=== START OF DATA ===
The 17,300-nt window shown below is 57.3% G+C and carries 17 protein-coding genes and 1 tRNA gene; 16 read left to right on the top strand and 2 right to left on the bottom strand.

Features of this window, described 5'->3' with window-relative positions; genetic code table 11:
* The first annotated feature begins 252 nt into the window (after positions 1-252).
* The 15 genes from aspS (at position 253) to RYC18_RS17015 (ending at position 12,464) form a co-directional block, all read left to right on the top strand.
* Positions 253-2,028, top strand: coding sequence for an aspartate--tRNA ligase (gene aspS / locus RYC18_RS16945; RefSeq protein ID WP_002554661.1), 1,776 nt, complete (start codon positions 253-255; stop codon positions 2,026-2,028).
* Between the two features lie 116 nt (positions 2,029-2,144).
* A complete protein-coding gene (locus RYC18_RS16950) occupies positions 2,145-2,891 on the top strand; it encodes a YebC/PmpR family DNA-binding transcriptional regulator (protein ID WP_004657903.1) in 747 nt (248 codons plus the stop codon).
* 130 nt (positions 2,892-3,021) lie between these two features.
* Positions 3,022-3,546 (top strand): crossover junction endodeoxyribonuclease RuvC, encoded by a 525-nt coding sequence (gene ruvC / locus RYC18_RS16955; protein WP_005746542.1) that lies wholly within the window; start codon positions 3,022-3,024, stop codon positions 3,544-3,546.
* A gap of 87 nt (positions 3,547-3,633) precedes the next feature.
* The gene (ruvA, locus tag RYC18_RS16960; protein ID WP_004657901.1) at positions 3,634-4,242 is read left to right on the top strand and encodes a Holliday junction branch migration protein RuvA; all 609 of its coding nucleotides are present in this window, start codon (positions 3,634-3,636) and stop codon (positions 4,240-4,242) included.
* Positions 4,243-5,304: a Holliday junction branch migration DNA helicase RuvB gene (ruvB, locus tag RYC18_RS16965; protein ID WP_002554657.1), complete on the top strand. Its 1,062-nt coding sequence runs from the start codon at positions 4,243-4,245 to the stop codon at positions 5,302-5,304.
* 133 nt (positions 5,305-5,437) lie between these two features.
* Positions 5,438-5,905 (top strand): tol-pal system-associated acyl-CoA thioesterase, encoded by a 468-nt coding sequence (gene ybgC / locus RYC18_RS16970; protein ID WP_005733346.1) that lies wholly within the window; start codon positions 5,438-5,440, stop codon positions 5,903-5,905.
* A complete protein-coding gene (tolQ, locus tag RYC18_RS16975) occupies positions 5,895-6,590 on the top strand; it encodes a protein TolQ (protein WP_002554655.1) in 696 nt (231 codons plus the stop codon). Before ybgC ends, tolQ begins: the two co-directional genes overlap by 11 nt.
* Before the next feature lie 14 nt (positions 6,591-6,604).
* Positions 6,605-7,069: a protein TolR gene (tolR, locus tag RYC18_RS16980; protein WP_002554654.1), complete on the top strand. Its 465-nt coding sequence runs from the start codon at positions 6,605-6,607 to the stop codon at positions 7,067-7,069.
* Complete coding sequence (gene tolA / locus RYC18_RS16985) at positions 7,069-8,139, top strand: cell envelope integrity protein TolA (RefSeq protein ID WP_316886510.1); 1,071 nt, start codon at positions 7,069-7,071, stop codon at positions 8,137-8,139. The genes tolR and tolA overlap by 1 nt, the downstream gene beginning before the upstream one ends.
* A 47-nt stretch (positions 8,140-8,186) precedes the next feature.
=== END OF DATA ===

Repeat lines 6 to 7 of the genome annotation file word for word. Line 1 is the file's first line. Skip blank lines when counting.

* Between the two features lie 116 nt (positions 2,029-2,144).
* A complete protein-coding gene (locus RYC18_RS16950) occupies positions 2,145-2,891 on the top strand; it encodes a YebC/PmpR family DNA-binding transcriptional regulator (protein ID WP_004657903.1) in 747 nt (248 codons plus the stop codon).